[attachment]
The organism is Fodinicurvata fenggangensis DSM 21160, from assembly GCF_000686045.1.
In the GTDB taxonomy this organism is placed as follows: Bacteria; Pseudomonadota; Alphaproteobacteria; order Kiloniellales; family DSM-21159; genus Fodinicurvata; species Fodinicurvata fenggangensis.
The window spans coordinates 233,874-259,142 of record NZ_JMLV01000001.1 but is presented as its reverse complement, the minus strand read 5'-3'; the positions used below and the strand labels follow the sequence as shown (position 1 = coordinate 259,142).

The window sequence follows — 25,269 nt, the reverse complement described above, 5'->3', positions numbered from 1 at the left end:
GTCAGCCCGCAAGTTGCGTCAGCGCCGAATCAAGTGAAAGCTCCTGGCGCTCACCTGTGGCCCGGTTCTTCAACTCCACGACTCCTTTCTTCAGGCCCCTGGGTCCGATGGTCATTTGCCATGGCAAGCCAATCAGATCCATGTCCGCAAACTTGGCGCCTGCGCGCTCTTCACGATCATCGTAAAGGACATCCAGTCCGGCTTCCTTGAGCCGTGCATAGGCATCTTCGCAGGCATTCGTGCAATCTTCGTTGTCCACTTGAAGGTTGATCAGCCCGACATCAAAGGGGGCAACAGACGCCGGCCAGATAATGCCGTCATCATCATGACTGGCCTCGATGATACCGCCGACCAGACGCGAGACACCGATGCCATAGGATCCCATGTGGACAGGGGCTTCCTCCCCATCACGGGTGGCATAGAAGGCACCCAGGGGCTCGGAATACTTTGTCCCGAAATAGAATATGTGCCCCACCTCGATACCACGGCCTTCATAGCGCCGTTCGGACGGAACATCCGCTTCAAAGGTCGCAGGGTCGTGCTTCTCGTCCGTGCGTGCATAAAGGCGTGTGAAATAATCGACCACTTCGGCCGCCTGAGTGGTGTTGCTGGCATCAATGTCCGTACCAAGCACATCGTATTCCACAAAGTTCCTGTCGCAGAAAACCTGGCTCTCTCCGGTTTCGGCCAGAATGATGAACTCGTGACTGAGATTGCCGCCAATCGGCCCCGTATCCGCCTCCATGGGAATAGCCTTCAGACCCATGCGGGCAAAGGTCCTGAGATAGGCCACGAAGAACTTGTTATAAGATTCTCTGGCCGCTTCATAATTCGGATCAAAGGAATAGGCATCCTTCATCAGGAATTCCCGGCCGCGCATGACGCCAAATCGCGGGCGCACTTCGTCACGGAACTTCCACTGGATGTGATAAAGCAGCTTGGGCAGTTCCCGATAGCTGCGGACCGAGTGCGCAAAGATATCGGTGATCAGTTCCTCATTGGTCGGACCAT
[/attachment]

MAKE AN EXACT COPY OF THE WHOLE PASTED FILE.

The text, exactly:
The organism is Fodinicurvata fenggangensis DSM 21160, from assembly GCF_000686045.1.
In the GTDB taxonomy this organism is placed as follows: Bacteria; Pseudomonadota; Alphaproteobacteria; order Kiloniellales; family DSM-21159; genus Fodinicurvata; species Fodinicurvata fenggangensis.
The window spans coordinates 233,874-259,142 of record NZ_JMLV01000001.1 but is presented as its reverse complement, the minus strand read 5'-3'; the positions used below and the strand labels follow the sequence as shown (position 1 = coordinate 259,142).

The window sequence follows — 25,269 nt, the reverse complement described above, 5'->3', positions numbered from 1 at the left end:
GTCAGCCCGCAAGTTGCGTCAGCGCCGAATCAAGTGAAAGCTCCTGGCGCTCACCTGTGGCCCGGTTCTTCAACTCCACGACTCCTTTCTTCAGGCCCCTGGGTCCGATGGTCATTTGCCATGGCAAGCCAATCAGATCCATGTCCGCAAACTTGGCGCCTGCGCGCTCTTCACGATCATCGTAAAGGACATCCAGTCCGGCTTCCTTGAGCCGTGCATAGGCATCTTCGCAGGCATTCGTGCAATCTTCGTTGTCCACTTGAAGGTTGATCAGCCCGACATCAAAGGGGGCAACAGACGCCGGCCAGATAATGCCGTCATCATCATGACTGGCCTCGATGATACCGCCGACCAGACGCGAGACACCGATGCCATAGGATCCCATGTGGACAGGGGCTTCCTCCCCATCACGGGTGGCATAGAAGGCACCCAGGGGCTCGGAATACTTTGTCCCGAAATAGAATATGTGCCCCACCTCGATACCACGGCCTTCATAGCGCCGTTCGGACGGAACATCCGCTTCAAAGGTCGCAGGGTCGTGCTTCTCGTCCGTGCGTGCATAAAGGCGTGTGAAATAATCGACCACTTCGGCCGCCTGAGTGGTGTTGCTGGCATCAATGTCCGTACCAAGCACATCGTATTCCACAAAGTTCCTGTCGCAGAAAACCTGGCTCTCTCCGGTTTCGGCCAGAATGATGAACTCGTGACTGAGATTGCCGCCAATCGGCCCCGTATCCGCCTCCATGGGAATAGCCTTCAGACCCATGCGGGCAAAGGTCCTGAGATAGGCCACGAAGAACTTGTTATAAGATTCTCTGGCCGCTTCATAATTCGGATCAAAGGAATAGGCATCCTTCATCAGGAATTCCCGGCCGCGCATGACGCCAAATCGCGGGCGCACTTCGTCACGGAACTTCCACTGGATGTGATAAAGCAGCTTGGGCAGTTCCCGATAGCTGCGGACCGAGTGCGCAAAGATATCGGTGATCAGTTCCTCATTGGTCGGACCAT